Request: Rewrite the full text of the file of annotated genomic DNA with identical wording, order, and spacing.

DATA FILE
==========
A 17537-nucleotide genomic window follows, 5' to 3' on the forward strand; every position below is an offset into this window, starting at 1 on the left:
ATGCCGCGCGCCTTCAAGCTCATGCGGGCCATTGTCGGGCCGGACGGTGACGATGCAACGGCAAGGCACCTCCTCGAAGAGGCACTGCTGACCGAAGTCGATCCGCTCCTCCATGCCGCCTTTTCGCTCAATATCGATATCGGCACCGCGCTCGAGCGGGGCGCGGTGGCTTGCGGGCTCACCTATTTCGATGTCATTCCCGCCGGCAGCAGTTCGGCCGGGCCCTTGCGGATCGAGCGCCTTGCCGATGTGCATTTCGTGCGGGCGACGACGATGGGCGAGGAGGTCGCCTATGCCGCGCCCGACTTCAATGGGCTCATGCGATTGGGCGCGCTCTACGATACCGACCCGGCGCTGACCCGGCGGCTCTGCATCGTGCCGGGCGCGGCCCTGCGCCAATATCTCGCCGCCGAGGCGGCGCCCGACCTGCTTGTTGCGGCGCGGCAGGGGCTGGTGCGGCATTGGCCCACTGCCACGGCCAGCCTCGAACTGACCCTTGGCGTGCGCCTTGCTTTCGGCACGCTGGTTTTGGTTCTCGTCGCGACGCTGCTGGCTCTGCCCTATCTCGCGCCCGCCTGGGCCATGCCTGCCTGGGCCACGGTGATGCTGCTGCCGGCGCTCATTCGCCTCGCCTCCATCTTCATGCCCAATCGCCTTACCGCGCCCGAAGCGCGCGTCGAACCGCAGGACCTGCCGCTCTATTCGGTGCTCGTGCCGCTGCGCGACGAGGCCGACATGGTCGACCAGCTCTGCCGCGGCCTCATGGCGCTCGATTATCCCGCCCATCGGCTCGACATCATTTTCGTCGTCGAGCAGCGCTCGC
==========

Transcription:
A 17537-nucleotide genomic window follows, 5' to 3' on the forward strand; every position below is an offset into this window, starting at 1 on the left:
ATGCCGCGCGCCTTCAAGCTCATGCGGGCCATTGTCGGGCCGGACGGTGACGATGCAACGGCAAGGCACCTCCTCGAAGAGGCACTGCTGACCGAAGTCGATCCGCTCCTCCATGCCGCCTTTTCGCTCAATATCGATATCGGCACCGCGCTCGAGCGGGGCGCGGTGGCTTGCGGGCTCACCTATTTCGATGTCATTCCCGCCGGCAGCAGTTCGGCCGGGCCCTTGCGGATCGAGCGCCTTGCCGATGTGCATTTCGTGCGGGCGACGACGATGGGCGAGGAGGTCGCCTATGCCGCGCCCGACTTCAATGGGCTCATGCGATTGGGCGCGCTCTACGATACCGACCCGGCGCTGACCCGGCGGCTCTGCATCGTGCCGGGCGCGGCCCTGCGCCAATATCTCGCCGCCGAGGCGGCGCCCGACCTGCTTGTTGCGGCGCGGCAGGGGCTGGTGCGGCATTGGCCCACTGCCACGGCCAGCCTCGAACTGACCCTTGGCGTGCGCCTTGCTTTCGGCACGCTGGTTTTGGTTCTCGTCGCGACGCTGCTGGCTCTGCCCTATCTCGCGCCCGCCTGGGCCATGCCTGCCTGGGCCACGGTGATGCTGCTGCCGGCGCTCATTCGCCTCGCCTCCATCTTCATGCCCAATCGCCTTACCGCGCCCGAAGCGCGCGTCGAACCGCAGGACCTGCCGCTCTATTCGGTGCTCGTGCCGCTGCGCGACGAGGCCGACATGGTCGACCAGCTCTGCCGCGGCCTCATGGCGCTCGATTATCCCGCCCATCGGCTCGACATCATTTTCGTCGTCGAGCAGCGCTCGC